Grimes – Visions
by Leslie Fowle (English/Journalism), published March 14th 2012
Moldy | Stale | Edible | Fresh | Tasty!
In an interview with New York Times Magazine, Claire Boucher, the 24-year-old behind Grimes, described her music as “post-Internet.” The term doesn’t refer so much to a time in the absence of the Internet, as it does to the time after its advent. In other words, Grimes grew up in the modern world, where everything is available with a click of the mouse. Inevitably, her music does draw from many different influences. But for an album based so much on the reality of the modern day, Visions is almost other-worldly.
Armed with a keyboard, a synth, and an eerily babyish voice, Grimes leads you in to her world. The quick and looping intro, “Infinite Love Without Fulfillment,” suggests maybe robots have taken over. Next come the two strongest songs of Visions, “Genesis” and “Oblivion.” While the former wouldn’t be amiss on a J-pop album with its soft Asian-inspired melody, the latter relies on a very stiff synth beat. Both are equally danceable.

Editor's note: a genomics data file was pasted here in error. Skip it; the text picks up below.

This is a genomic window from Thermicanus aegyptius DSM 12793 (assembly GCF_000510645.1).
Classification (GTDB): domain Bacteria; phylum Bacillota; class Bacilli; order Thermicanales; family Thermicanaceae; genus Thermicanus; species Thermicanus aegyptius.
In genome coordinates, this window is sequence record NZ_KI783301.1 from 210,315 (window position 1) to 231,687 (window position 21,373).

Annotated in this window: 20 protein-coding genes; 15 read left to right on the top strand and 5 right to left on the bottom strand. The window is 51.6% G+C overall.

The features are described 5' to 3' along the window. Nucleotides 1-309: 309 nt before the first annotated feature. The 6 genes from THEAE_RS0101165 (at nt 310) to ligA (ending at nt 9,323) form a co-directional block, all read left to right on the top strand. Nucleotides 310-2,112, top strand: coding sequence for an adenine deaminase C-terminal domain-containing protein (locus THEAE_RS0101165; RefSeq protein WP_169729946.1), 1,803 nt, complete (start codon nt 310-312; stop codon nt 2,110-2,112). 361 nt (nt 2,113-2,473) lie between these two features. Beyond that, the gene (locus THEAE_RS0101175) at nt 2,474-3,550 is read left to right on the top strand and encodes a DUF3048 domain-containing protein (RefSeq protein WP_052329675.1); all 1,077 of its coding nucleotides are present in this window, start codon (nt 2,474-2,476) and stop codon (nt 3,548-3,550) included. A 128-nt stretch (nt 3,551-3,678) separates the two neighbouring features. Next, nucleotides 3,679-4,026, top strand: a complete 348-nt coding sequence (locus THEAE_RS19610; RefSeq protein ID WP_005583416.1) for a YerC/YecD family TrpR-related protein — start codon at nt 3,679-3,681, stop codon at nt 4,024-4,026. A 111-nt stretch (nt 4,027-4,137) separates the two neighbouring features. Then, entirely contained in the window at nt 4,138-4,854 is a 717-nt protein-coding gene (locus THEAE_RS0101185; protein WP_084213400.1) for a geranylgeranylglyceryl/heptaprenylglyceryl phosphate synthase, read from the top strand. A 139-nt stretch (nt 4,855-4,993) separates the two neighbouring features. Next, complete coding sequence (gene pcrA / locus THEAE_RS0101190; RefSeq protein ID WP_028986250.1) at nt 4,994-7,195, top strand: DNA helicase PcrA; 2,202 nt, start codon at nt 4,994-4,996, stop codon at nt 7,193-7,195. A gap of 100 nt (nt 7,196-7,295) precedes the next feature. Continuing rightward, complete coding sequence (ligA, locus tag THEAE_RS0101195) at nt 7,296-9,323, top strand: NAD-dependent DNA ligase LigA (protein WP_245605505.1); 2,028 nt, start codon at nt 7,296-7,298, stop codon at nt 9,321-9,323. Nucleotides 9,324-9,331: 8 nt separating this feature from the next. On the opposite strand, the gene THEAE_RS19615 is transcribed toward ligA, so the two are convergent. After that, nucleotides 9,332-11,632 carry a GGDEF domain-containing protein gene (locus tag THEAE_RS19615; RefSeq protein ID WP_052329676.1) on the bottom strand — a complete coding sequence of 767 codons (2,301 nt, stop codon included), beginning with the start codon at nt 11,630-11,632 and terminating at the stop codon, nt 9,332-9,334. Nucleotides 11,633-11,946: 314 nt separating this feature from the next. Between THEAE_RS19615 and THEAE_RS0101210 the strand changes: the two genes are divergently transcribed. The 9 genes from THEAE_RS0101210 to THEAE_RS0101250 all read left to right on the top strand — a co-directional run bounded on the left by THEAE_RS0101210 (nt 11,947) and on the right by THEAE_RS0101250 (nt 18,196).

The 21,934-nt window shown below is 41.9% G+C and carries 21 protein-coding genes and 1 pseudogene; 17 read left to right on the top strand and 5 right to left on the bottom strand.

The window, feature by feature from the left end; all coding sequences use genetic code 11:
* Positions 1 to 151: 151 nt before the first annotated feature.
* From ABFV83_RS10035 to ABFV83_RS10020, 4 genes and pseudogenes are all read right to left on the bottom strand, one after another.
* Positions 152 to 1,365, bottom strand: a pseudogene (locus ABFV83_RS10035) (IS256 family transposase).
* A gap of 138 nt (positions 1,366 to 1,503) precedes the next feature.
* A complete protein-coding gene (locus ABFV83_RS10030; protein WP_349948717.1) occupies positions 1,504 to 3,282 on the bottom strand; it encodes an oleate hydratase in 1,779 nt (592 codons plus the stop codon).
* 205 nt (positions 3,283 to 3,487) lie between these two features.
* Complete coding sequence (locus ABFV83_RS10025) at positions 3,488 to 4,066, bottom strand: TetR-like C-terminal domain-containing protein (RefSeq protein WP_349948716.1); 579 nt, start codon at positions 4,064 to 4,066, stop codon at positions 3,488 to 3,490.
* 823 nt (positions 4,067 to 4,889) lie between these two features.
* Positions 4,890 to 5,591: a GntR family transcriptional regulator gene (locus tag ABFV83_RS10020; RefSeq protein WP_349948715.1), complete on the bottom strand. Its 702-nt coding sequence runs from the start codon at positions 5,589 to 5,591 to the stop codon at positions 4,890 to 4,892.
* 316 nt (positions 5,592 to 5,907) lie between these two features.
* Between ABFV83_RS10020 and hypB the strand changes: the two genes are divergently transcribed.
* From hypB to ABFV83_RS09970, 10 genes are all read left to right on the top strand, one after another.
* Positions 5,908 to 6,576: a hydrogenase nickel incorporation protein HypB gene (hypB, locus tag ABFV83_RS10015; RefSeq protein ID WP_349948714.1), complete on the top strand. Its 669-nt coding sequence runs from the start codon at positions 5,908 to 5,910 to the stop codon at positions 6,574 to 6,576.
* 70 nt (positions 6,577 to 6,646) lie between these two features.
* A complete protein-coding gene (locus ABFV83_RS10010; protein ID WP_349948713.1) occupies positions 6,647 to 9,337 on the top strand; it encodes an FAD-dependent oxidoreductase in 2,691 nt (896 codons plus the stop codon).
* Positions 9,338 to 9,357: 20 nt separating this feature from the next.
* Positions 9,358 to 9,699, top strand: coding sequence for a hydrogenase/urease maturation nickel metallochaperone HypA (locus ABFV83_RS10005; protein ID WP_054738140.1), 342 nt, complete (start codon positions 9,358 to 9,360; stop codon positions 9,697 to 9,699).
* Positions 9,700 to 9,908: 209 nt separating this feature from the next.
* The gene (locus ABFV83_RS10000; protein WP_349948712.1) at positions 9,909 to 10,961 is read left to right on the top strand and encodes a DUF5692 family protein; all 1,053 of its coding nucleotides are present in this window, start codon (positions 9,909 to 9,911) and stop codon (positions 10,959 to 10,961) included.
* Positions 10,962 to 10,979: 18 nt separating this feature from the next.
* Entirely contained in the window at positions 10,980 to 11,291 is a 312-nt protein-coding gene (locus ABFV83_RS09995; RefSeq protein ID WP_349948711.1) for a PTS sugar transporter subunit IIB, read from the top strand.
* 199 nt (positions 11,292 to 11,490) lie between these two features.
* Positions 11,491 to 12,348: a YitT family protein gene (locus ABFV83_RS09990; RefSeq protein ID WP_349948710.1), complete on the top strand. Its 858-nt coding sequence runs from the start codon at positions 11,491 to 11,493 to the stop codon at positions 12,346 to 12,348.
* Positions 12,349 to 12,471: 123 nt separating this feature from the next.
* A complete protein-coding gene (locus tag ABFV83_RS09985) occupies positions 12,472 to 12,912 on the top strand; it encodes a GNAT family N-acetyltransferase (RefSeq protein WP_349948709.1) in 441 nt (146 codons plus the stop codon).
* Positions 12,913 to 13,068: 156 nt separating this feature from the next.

More often than not, Grimes uses her voice as an instrument, masked behind layers of distortions and harmonies. The result is airy and dreamlike. “Symphonia IX (my wait is u)” is reminiscent of waking up from a dream you desperately want to be real. The song ends at the moment you open your eyes and reality sets in.
Though Visions maintains a certain ambience that works, it is a real treat when Grimes’ voice comes through clear and strong. Her vocals on “Circumambient” would make Beyoncé blush. Songs like “Be a Body” and “Visiting Statue,” as their names might suggest, give more body and structure to an otherwise atmospheric album.
So which supernatural, post-Internet world does Grimes belong in exactly? I have decided she is the alien love-child of Aphex Twin and Abba. Then again, with the internet as her oyster, who knows what inspirations she’ll channel next.
Recommended Tracks: Genesis, Oblivion, Symphonia IX (my wait is u)